The analysis includes five years of data. For the intensive group, that meant an average of 3.7 years of intense treatment, followed by 1.3 years of standard therapy.
At the time the study was stopped, the intensive therapy group experienced a 21 percent reduction in the risk of heart attacks, but a 21 percent increase in the risk of all-cause mortality.
After five years, the researchers found that the risk of heart attacks was still decreased by 18 percent, but the increased risk of all-cause mortality also persisted. People in the intensive therapy group had a 19 percent increased risk of dying of any cause, according to the study, published March 3 in the New England Journal of Medicine.
Gerstein said many researchers have tried to tease out why intensive blood sugar control might up the risk of death, and so far, no one has succeeded. Causes that have been ruled out include low blood sugar levels (hypoglycemia) and the rapid change in blood sugar levels.
"This study really reminds us that we always need to be prudent. Even if we think something is the right thing to do, sometimes we may have findings that are unexpected," said Gerstein.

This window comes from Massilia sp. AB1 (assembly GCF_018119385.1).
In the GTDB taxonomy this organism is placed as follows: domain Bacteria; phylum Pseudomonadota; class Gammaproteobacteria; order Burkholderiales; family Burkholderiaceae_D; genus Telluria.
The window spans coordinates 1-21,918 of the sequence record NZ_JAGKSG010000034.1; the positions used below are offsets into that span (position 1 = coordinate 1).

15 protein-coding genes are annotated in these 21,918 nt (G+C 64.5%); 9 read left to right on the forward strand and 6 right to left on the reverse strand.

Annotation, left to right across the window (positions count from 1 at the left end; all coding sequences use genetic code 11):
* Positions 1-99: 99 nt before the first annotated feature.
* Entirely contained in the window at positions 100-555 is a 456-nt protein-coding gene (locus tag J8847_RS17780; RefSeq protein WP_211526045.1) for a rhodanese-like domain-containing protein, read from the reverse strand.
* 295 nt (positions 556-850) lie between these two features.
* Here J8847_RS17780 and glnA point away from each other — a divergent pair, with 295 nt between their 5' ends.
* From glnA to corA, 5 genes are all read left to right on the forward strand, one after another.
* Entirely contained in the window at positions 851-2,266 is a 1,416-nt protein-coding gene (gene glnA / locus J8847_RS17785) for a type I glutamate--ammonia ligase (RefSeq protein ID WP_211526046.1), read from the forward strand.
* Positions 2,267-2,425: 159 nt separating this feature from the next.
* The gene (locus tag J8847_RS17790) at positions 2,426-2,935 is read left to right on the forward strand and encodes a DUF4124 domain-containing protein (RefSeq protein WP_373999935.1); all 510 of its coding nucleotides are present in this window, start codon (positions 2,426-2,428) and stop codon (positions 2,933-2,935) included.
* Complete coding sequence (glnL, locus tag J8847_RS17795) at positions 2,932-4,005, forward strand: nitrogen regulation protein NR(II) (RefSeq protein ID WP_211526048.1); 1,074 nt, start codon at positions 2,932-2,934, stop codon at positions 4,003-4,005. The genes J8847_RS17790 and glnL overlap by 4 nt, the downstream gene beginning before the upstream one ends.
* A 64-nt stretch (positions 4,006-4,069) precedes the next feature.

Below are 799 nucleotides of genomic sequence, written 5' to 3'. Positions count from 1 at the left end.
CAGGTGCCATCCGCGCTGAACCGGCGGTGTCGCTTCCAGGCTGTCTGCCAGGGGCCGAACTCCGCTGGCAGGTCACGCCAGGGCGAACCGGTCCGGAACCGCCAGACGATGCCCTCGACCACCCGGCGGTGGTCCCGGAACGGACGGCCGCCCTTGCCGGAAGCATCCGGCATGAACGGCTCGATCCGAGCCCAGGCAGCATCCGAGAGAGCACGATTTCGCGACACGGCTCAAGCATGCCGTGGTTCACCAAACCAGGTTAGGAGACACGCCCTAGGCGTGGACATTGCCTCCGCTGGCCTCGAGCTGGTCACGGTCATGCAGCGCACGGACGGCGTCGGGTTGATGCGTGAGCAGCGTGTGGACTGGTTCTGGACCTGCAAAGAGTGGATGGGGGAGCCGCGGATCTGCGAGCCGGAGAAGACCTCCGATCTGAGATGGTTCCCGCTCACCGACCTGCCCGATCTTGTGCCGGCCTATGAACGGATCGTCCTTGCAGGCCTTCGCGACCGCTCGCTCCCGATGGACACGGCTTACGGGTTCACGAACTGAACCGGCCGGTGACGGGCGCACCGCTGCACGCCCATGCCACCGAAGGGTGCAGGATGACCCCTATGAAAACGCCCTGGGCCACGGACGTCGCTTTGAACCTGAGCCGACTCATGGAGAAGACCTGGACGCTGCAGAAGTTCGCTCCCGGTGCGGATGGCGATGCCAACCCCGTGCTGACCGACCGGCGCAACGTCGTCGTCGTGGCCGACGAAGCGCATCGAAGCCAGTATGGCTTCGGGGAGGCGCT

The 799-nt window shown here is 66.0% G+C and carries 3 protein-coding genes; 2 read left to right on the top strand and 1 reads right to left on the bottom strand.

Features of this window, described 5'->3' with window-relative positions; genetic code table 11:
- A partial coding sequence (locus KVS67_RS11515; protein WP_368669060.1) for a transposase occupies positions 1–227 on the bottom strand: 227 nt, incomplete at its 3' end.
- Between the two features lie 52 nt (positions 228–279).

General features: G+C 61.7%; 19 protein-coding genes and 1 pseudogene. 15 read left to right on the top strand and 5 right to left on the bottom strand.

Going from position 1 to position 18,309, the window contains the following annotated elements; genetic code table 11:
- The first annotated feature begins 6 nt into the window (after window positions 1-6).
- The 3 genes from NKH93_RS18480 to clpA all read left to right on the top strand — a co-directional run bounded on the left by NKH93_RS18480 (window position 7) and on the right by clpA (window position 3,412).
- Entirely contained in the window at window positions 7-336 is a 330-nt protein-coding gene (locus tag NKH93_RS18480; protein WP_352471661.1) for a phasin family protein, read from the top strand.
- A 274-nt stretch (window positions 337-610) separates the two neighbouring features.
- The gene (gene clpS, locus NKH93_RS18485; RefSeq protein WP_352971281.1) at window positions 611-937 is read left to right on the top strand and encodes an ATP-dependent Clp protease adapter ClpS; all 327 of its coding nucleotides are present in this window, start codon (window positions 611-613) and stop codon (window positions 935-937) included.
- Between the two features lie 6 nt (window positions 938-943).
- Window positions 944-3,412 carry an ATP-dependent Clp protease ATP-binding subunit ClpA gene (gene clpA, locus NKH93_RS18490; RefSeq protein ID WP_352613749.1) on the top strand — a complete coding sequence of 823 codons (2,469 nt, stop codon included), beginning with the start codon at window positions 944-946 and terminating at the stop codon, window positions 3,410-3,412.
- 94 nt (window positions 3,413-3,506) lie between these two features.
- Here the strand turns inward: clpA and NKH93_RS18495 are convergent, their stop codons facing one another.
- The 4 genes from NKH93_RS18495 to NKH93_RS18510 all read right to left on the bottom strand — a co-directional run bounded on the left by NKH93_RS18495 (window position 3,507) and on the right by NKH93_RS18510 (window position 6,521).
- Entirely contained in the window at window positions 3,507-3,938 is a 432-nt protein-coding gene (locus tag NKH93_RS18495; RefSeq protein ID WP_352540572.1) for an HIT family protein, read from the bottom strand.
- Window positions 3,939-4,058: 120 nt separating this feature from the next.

"This study confirms the results of the ACCORD trial over the full duration of the study," said Dr. Vivian Fonseca, president-elect of medicine and science for the American Diabetes Association.
"Overall, this means that the recommendations of the American Diabetes Association hold true. In general, people with diabetes should aim for an A1C goal of less than 7 percent, but clearly individualization is important. One size does not fit all," said Fonseca.
And, the findings suggest that people with type 2 diabetes and heart disease shouldn't attempt to achieve an A1C below 6 percent, the study author
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